MON 23:30 The New Galileos (b00jzx36)
The James Webb Space Telescope

Meet the scientists behind the James Webb Space Telescope, the gigantic successor to the Hubble Telescope. In the first of two programmes on modern day telescope builders and astronomers, Andrew Luck-Baker talks to some of the 2,000 strong team constructing a telescope unlike any that has been sent into space before.

When launched in 2014, JWST will have by far the largest mirror on a space telescope - 6.5 metres across. It also needs to sit behind a giant sunshield so that it can chill to the temperature of deep space. The sun shade covers the area of a tennis court.

One chief goal is be to see deeper into the cosmos than even Hubble has allowed. The further astronomers see, the further back through the Universe's history they voyage. With JWST, NASA scientists hope to see the very first stars to light up after the Big Bang, almost 14 billion years ago. Before these primordial stars, the Universe was just a void of cool, gaseous darkness. JWST should reveal how and when these stars transformed the infant Universe into a place where planets and people were possible.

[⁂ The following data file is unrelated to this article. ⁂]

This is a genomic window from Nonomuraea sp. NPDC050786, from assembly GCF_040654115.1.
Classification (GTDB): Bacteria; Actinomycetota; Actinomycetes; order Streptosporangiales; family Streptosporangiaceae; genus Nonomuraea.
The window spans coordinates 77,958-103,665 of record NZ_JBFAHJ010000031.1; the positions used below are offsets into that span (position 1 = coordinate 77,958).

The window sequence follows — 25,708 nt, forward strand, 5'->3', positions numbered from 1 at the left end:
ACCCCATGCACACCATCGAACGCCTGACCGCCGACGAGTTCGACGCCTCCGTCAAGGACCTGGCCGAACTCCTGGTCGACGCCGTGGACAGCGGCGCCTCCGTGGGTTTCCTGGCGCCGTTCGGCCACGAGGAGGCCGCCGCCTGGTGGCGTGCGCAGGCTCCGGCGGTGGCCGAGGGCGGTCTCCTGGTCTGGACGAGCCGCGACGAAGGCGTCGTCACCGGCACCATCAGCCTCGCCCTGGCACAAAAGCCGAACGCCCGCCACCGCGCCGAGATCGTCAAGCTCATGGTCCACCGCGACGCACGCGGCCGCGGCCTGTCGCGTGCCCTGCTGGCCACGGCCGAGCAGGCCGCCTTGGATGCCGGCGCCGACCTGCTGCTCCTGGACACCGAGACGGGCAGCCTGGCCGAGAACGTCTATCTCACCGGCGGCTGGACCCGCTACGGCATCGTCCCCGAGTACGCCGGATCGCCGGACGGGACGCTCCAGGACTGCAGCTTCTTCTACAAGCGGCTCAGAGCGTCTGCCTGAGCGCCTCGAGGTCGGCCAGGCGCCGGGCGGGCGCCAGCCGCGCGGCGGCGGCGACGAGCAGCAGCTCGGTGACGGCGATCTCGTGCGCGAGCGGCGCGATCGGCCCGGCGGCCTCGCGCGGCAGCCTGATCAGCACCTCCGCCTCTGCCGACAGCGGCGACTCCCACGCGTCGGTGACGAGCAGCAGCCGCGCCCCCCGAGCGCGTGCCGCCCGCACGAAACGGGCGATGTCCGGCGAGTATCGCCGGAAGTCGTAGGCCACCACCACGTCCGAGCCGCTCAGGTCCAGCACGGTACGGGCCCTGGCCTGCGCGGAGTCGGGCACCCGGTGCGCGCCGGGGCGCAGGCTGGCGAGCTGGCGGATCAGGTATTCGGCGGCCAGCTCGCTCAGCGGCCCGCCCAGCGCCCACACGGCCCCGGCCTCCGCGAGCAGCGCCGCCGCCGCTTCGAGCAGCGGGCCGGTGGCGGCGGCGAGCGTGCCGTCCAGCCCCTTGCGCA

Producer: Andrew Luck-Baker.


TUE 00:00 Midnight News (b00s8ghj)
The latest national and international news from BBC Radio 4. Followed by Weather.

TUE 00:30 Book of the Week (b00s8hv6)
[Repeat of broadcast at 09:45 on Monday]

TUE 00:48 Shipping Forecast (b00s8gk2)
The latest shipping forecast.

TUE 01:00 Selection of BBC World Service Programmes (b00s8gmz)
BBC Radio 4 joins the BBC World Service.

TUE 05:20 Shipping Forecast (b00s8glp)
The latest shipping forecast.

TUE 05:30 News Briefing (b00s8gpg)
The latest news from BBC Radio 4.

TUE 05:43 Prayer for the Day (b00s8h26)
Presented by Andrew Graystone.

TUE 05:45 Farming Today (b00s8hhm)
4 million workers left agriculture in the EU between 2000 and 2009. Farming Today asks why there has been a 25% slump in farm workers while incomes from agriculture have risen.And honey bee numbers have fallen twice as fast in the UK as they have in Europe over the last twenty years according to a recent study carried out by Reading University.

TUE 06:00 Today (b00s8hkz)
With Sarah Montague and James Naughtie. Including Sports Desk; Weather; Thought for the Day.

TUE 09:00 Democracy on Trial (b00s936s)
Episode 1

Michael Portillo losing his parliamentary seat was voted Britain's third most favourite TV moment. So, the man who has felt the sharp end of the democratic process sets off to examine and interrogate development of this fickle, fragile, sometimes futile entity that we know as democracy.